by Nathaniel Sillin
Health and Wealth in One – How to Make Money While Working Out
The end of the year is a perennial period of self-reflection, and I enjoy partaking in setting a few New Year’s resolutions. Unfortunately, I’ve (more than once) enthusiastically started a year with shiny optimism only to find myself falling short a few weeks later. I know I’m not alone, and I’m encouraged by people who challenge themselves time and time again.
Resolutions related to finances and health, two important components of everyone’s life, are especially common. Here are a few ways that you could tie physical activities to achieving your financial goals. Hopefully being able to tackle both resolutions at once can help keep you motivated for the entire year.
Compete with yourself, or others. If you’re up for a little friendly competition, consider creating or joining a challenge and putting money on the line. There’s an online app that you can use to place a wager on how often you’ll work out. At the end of the week, you have to pay your preselected amount for each workout you miss. But if you complete your workouts for the week, you collect a portion of the amount paid out by everyone else.
Some people make an arrangement with a friend where you each agree to work out X times a week and to pay the other person $5 or $10 for each workout missed. Or, you could opt to make a donation to a charity of your friend’s choice rather than pay each other. The goal is to provide accountability, and the financial aspect can add a sense of urgency and be a great motivational tool.
Connect an activity tracker to rewards programs. Several services give you points each time you work out and let you redeem the points for cash, gift cards or other prizes. The real trick is to use multiple programs and maximize your rewards from every workout. Some employers also provide bonus points to employees that use these programs or have similar rewards programs of their own.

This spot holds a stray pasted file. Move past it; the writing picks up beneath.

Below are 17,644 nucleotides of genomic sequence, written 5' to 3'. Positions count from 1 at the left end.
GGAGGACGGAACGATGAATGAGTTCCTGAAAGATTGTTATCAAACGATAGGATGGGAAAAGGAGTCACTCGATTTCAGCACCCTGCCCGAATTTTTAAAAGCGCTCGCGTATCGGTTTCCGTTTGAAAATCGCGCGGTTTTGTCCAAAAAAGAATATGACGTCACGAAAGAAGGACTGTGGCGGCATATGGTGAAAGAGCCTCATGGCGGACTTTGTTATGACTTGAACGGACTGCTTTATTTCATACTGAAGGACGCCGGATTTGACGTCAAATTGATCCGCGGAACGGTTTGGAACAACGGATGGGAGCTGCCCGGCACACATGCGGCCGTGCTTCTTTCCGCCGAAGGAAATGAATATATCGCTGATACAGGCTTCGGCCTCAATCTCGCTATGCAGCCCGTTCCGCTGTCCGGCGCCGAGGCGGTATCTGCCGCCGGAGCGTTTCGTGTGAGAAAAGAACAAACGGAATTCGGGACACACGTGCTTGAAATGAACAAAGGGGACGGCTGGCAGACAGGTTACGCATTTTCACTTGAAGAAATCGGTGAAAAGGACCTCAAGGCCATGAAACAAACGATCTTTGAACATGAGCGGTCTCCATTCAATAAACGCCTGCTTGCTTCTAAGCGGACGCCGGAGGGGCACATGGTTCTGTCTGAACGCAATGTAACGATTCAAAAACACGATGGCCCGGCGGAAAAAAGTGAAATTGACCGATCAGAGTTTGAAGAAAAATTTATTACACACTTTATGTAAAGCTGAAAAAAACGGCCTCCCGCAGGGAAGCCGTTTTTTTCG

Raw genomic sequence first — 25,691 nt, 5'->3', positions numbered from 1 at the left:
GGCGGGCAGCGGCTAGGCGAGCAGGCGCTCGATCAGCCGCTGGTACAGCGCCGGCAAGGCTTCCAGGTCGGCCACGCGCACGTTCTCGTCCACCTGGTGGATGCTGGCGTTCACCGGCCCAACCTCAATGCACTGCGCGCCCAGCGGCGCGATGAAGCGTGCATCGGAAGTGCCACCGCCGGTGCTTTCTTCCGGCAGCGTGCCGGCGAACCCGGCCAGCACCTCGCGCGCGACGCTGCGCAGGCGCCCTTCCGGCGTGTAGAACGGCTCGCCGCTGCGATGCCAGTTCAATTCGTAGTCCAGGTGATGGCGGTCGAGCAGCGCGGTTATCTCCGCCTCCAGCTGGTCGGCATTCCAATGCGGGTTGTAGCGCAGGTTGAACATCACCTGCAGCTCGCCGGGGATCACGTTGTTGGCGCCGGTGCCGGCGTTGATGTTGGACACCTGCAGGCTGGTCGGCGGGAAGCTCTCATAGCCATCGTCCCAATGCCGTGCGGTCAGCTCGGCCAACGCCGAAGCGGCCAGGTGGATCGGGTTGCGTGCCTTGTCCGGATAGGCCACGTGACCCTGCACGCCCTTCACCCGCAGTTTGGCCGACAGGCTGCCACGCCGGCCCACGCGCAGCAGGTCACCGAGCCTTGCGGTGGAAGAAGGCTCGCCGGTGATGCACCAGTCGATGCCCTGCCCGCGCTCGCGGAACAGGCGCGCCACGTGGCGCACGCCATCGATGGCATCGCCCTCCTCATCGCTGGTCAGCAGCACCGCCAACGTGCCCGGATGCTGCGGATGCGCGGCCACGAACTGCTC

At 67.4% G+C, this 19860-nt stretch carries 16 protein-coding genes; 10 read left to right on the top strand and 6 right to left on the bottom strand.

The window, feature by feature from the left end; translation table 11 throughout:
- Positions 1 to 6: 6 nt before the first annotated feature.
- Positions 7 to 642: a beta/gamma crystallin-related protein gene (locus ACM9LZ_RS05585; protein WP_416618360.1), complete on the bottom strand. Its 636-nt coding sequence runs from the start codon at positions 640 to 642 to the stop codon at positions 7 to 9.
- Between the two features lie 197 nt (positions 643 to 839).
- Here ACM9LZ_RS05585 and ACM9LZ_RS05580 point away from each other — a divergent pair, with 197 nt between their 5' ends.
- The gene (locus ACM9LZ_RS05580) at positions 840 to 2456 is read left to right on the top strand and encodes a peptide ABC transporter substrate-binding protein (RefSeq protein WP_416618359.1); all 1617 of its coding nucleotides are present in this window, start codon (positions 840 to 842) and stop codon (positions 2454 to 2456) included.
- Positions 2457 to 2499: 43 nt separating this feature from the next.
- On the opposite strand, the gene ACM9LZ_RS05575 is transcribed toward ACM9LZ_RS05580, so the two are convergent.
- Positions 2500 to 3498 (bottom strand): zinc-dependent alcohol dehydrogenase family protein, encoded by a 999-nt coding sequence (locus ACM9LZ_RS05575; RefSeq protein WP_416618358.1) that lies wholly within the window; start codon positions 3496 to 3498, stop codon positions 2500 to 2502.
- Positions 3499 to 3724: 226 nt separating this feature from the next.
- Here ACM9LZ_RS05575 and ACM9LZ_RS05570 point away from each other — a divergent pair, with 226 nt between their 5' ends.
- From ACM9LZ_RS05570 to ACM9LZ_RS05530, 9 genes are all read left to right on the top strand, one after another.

Make working out your work. If you’re looking to make a serious lifestyle change, and potentially some serious money, consider becoming a personal trainer or fitness instructor. While the certification process can be expensive and time-consuming, afterward you’ll be able to charge clients for classes or one-on-one training.
Or, you could try to find flexible and active work that suits your interests and experience. Gardener, referee or dog walker could be good fits to supplement your income.
Keep exercise-related expenses down. It can be tempting to buy new workout equipment or sign up for a gym when you’re excited about a New Year’s resolution. However, there are many ways to get fit without expensive equipment or a large gym.
For example, you can find videos of free instructor-led workouts or yoga sequences online or try an app that creates and leads you through workouts. If you want to take up an activity that requires facilities, look for inexpensive options at local community centers.
Raise money for a charity with every step. You may not have a strong desire to earn money but are still looking for a little extra motivation to work out. Similar to the programs that reward you with points, there are apps like Charity Miles that you can use to raise money for your favorite charities while exercising.
You could also sign up for a charity walk, run or ride and know that when you cross the finish line you’ll be helping a good cause.
Bottom line: By keeping costs down and looking for ways to make money while staying active you can make your budget (and body) more flexible. This approach could help you stay motivated for longer, and you can use the extra money to pursue your other goals for the year.
Editor’s Note: The following letter was written in response to a letter published in the January 11, 2017 edition of The Progress Review. Click to view the original letter. -MW